Your safety is your responsibility. To have a great time in the outdoors, know before you go the five simple rules of the Outdoor Safety Code to help you stay safe:

  1. Plan your trip
  2. Tell someone
  3. Be aware of the weather
  4. Know your limits
  5. Take sufficient supplies

1. Plan your trip

Be sure to consult a tide timetable when planning your trip as two estuaries on the track are only passable at low tide.

The Nelson/Marlborough track update has the latest information on the Abel Tasman Coast Track. It is updated weekly in summer and monthly in winter.

See track updates at the visitor centre notice-boards. Check with visitor centres for the Important Notices to Visitors, which report closures or maintenance on huts, campsites, roads and tracks.

Walking seasons

The Coast Track is open all year. Transport, activity, equipment and accommodation operators are available year round.

All huts and campsites must be booked all year round. See booking information for details.

Chart showing that the number of walkers peaks between December and March.
Chart showing walker numbers peaking between December and March

The chart (at the right) shows the number of walkers on the track between Torrent Bay and Bark Bay. Numbers peak in January with over 250 per day and drop in August to less than 25.

In peak season (October to April), DOC hut wardens and staff are based at the huts and Totaranui Camp Office.

In winter, wardens rotate among the huts.

The advantages of visiting the Abel Tasman Coast in the winter include fewer visitors, calmer water, less water traffic such as water-skiers, and hardly any insects.

The main disadvantages are the shorter daylight hours and cooler temperatures.

Track closure

In case of any accident or injury that requires emergency evacuation, contact Police Search and Rescue via Department of Conservation staff or boat transport staff radios.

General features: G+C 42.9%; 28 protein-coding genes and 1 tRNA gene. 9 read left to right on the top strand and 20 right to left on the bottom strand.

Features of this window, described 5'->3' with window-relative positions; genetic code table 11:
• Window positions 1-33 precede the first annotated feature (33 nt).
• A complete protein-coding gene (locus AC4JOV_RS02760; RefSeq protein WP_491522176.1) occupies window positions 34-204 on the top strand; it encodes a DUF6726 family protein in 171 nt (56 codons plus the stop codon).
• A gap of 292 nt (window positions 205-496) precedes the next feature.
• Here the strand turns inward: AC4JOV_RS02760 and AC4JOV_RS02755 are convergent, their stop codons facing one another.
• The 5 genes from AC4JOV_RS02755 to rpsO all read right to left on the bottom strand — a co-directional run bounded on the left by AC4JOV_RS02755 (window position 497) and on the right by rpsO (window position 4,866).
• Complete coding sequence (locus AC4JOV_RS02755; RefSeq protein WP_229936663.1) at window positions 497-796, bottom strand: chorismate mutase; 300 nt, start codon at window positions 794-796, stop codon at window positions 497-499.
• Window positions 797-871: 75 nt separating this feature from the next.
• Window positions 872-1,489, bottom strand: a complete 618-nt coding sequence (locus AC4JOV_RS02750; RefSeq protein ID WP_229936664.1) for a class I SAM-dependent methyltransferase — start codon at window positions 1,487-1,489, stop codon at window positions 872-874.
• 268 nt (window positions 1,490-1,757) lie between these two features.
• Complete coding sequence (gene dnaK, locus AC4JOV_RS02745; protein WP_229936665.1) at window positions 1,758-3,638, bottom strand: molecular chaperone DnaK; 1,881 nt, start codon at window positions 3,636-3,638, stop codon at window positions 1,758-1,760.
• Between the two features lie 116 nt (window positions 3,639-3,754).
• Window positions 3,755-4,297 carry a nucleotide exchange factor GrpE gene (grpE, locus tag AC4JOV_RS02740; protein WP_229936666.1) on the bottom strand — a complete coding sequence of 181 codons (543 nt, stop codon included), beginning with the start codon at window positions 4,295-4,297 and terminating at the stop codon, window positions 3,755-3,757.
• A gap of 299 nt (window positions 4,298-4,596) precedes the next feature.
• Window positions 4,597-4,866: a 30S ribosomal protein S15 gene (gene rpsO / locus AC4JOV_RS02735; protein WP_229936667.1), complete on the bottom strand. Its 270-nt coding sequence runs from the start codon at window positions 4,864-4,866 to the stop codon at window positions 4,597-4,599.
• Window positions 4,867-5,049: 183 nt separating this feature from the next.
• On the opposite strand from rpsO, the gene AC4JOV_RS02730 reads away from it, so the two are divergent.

In the unusual situation of the track being closed (e.g. in case of extreme fire risk), signs will be erected at track entrances and information will be at i-SITES, DOC information centres and on the DOC website. Check the Track Update before you start the track. If the track is closed, a full refund will be given.

2. Tell someone

Before you go into the outdoors, tell someone your plans and leave a date to raise the alarm if you haven't returned. To do this, use the New Zealand Outdoors Intentions process on the AdventureSmart website. It is endorsed by New Zealand's search and rescue agencies and provides three simple options to tell someone you trust the details about your trip.

Fill in the visitors book if you are staying in a hut.

3. Be aware of the weather

The climate is mild with sea breezes, summer droughts and some winter frosts. Rainfall averages 1800mm and the sun shines around 2200 hours per year. During late spring and throughout summer the coast is subject to strong westerly winds, while the autumn and winter months are generally calm.  

Weather information at Totaranui
 Max temp ˚CMin temp ˚CRainy days
July 13 4 11
August 13 5 10
September 15 7 12
October 17 8 9
November 19 10 10
December 21 12 10
January 23 12 6
February 22 13 7
March 21 12 9
April 18 10 8
May 16 7 10
June 14 6 10
Winter

The Abel Tasman Coast Track can be walked all year but in winter temperatures are cooler. All huts have heating. Campsites that get good afternoon sun are Anchorage, Bark Bay, Mosquito Bay, Awaroa and Totaranui.

4. Know your limits

Challenge yourself within your physical limits and experience.

5. Take sufficient supplies

For a full list check 'What to take'

Cookers and lighting
  • Cookers and lighting are not provided in any of the huts.
Wasps
  • If you are allergic to wasp stings, take your medication, such as antihistamines, with you.
Sandflies
  • Sandflies are tiny black insects which cause itchy bites.